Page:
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Business sense helps Tom Chalfant succeedBusiness sense helps Tom Chalfant succeed

Indiana Master Farmer uses his business skills to build a strong farm and community.

Tom J. Bechman

June 26, 2023

7 Slides

Tom Chalfant learned more than just how to grow corn efficiently when he attended Purdue University, graduating in 1972. Perhaps most importantly, he learned how to think through challenges in search of solutions. Over the past 50 years, he applied those lessons not only to improve his farm, but also to bolster economic conditions for his neighbors and community.

After managing a grain elevator for a year, Tom returned home to the family farm in Randolph County, Ind. Soon, he was farming alongside his father and his brother, Bob. He and Bob farmed together until 2012, when they separated their operations. Today, Tom and his wife, Mollie, farm in partnership with their sons, Wade and Elliot.

Decisions on the farm

One key decision Tom and Bob made was converting to no-till in 1988. “It made sense for many reasons, and we have been in continuous no-till ever since,” Tom explains. “We decided we were going to make it work. In fact, we held an auction and sold our tillage equipment, so it had to work! The main reason we do tillage today is to level fields after installing tile.”

Cover crops came later, with Tom, Wade and Elliot first seeding them in 2013. Since then, they’ve used various cover crops, and experimented with interseeding buckwheat into soybeans and clover and annual ryegrass into corn.

Throughout the 1970s and 1980s, hogs were important to the farm. The Chalfants were still operating a 200-sow farrow-to-finish operation in 1995. “The economics for hogs was changing, so we made another big decision,” Tom says. “It looked unprofitable going forward, and our buildings were older, so we sold out of hogs.”

Tom, Wade and Elliot pushed the pencil hard, and observed profitable payback for installing tile. Over the past few years, they’ve installed tile on their own land, and also for neighbors when time allows. They’ve benefited through improved timeliness and higher yields, Tom says.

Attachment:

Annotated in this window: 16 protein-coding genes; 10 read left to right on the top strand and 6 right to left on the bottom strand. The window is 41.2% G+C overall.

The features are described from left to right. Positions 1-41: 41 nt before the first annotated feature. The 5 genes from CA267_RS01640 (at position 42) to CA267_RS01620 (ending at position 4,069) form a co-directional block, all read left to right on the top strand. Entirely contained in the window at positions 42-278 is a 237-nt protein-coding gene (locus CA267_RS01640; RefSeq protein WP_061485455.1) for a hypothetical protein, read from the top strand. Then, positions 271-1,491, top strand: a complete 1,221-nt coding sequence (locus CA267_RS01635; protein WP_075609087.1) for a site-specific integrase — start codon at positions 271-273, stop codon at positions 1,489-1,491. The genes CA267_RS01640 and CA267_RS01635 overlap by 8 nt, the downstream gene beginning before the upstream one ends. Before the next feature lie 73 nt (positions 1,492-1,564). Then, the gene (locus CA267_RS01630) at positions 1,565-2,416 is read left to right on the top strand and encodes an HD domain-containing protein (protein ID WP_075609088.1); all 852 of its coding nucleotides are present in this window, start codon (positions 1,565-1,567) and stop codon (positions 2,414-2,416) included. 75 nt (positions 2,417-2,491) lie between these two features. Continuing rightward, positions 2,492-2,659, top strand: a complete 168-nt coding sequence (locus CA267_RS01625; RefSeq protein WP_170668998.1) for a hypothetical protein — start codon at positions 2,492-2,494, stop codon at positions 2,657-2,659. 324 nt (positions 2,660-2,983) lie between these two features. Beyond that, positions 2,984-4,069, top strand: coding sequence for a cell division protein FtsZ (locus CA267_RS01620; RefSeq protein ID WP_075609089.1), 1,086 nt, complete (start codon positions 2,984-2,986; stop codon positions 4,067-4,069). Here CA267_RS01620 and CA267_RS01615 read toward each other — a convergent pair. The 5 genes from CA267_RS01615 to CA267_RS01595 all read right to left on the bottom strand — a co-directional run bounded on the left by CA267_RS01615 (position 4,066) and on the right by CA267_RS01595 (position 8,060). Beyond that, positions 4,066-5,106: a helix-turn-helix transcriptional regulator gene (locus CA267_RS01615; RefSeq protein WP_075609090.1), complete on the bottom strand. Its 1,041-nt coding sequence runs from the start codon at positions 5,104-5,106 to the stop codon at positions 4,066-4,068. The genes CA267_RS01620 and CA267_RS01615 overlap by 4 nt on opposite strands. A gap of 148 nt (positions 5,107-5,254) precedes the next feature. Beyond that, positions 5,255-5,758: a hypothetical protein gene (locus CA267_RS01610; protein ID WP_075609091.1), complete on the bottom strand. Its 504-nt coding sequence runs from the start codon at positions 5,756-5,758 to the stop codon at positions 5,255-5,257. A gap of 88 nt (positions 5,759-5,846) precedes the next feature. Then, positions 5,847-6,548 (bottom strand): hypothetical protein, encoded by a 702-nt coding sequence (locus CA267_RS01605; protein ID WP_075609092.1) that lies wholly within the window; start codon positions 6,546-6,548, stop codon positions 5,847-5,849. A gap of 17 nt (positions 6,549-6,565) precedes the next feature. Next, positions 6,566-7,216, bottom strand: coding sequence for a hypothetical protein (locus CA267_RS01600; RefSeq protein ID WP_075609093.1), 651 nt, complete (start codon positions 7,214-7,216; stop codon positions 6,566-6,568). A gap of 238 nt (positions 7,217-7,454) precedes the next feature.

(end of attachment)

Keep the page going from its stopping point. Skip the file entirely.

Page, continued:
Business decisions

In the early 2000s, ethanol was catching on in some areas but struggling to get established in Indiana. Seeking a better market for corn, Tom, his neighbor Troy Prescott and other farmers dreamed of establishing their owned farmer-owned ethanol plant. Tom spent countless hours talking to neighbors, either in their home or his, encouraging them to invest.

Eventually, they founded Cardinal Ethanol, which is still going strong in Randolph County. Tom has served as president of the board of directors and is vice president today.

“It took a lot of work, but it gives all of us a better corn market, and brings industry to the county,” Tom says. “It was a good business decision.”

Once Tom became a county commissioner, he looked for ways to bring more tax revenue into the county.

“We had 220 bridges and lots of miles of rural roads, and many needed upgrading,” he recalls. “An opportunity to generate revenue for the county was one reason it made sense to welcome renewable energy companies into the county.”